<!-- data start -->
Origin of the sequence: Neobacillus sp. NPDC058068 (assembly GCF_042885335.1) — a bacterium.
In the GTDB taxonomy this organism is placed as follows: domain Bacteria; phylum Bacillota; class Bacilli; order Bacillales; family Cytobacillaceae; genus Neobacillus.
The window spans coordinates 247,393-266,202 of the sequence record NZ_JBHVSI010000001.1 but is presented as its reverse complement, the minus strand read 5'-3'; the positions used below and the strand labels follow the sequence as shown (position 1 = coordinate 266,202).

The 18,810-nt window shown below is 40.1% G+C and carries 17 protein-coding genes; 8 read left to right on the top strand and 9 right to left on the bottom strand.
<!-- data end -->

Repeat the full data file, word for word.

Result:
Origin of the sequence: Neobacillus sp. NPDC058068 (assembly GCF_042885335.1) — a bacterium.
In the GTDB taxonomy this organism is placed as follows: domain Bacteria; phylum Bacillota; class Bacilli; order Bacillales; family Cytobacillaceae; genus Neobacillus.
The window spans coordinates 247,393-266,202 of the sequence record NZ_JBHVSI010000001.1 but is presented as its reverse complement, the minus strand read 5'-3'; the positions used below and the strand labels follow the sequence as shown (position 1 = coordinate 266,202).

The 18,810-nt window shown below is 40.1% G+C and carries 17 protein-coding genes; 8 read left to right on the top strand and 9 right to left on the bottom strand.